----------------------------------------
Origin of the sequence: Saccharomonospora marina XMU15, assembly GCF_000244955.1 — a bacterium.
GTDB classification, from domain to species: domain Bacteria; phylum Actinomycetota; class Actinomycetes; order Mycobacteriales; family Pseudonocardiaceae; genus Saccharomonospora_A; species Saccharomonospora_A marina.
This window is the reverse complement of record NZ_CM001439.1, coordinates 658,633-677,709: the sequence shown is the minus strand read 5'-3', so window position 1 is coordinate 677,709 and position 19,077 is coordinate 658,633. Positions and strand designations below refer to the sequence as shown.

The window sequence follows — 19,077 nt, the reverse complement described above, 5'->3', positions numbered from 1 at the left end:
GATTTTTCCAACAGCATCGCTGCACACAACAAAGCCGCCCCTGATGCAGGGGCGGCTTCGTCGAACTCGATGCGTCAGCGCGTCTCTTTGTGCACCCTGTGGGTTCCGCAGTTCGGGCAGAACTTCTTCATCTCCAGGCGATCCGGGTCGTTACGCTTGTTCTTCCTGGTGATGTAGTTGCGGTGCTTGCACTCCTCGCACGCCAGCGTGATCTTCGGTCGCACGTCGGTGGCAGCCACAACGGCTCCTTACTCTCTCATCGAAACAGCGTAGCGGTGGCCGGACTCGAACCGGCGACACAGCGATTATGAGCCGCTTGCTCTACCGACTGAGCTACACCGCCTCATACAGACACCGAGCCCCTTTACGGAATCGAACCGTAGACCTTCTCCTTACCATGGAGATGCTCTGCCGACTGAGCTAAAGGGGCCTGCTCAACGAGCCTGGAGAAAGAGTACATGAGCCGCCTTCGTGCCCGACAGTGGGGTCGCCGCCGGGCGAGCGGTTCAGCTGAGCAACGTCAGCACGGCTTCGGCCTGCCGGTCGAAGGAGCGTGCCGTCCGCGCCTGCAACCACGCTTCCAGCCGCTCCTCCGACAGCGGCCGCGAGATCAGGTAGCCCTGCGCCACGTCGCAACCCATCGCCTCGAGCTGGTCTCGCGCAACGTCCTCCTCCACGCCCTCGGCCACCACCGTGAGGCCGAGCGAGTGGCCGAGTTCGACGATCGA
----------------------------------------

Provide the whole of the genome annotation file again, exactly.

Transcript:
Origin of the sequence: Saccharomonospora marina XMU15, assembly GCF_000244955.1 — a bacterium.
GTDB classification, from domain to species: domain Bacteria; phylum Actinomycetota; class Actinomycetes; order Mycobacteriales; family Pseudonocardiaceae; genus Saccharomonospora_A; species Saccharomonospora_A marina.
This window is the reverse complement of record NZ_CM001439.1, coordinates 658,633-677,709: the sequence shown is the minus strand read 5'-3', so window position 1 is coordinate 677,709 and position 19,077 is coordinate 658,633. Positions and strand designations below refer to the sequence as shown.

The window sequence follows — 19,077 nt, the reverse complement described above, 5'->3', positions numbered from 1 at the left end:
GATTTTTCCAACAGCATCGCTGCACACAACAAAGCCGCCCCTGATGCAGGGGCGGCTTCGTCGAACTCGATGCGTCAGCGCGTCTCTTTGTGCACCCTGTGGGTTCCGCAGTTCGGGCAGAACTTCTTCATCTCCAGGCGATCCGGGTCGTTACGCTTGTTCTTCCTGGTGATGTAGTTGCGGTGCTTGCACTCCTCGCACGCCAGCGTGATCTTCGGTCGCACGTCGGTGGCAGCCACAACGGCTCCTTACTCTCTCATCGAAACAGCGTAGCGGTGGCCGGACTCGAACCGGCGACACAGCGATTATGAGCCGCTTGCTCTACCGACTGAGCTACACCGCCTCATACAGACACCGAGCCCCTTTACGGAATCGAACCGTAGACCTTCTCCTTACCATGGAGATGCTCTGCCGACTGAGCTAAAGGGGCCTGCTCAACGAGCCTGGAGAAAGAGTACATGAGCCGCCTTCGTGCCCGACAGTGGGGTCGCCGCCGGGCGAGCGGTTCAGCTGAGCAACGTCAGCACGGCTTCGGCCTGCCGGTCGAAGGAGCGTGCCGTCCGCGCCTGCAACCACGCTTCCAGCCGCTCCTCCGACAGCGGCCGCGAGATCAGGTAGCCCTGCGCCACGTCGCAACCCATCGCCTCGAGCTGGTCTCGCGCAACGTCCTCCTCCACGCCCTCGGCCACCACCGTGAGGCCGAGCGAGTGGCCGAGTTCGACGATCGA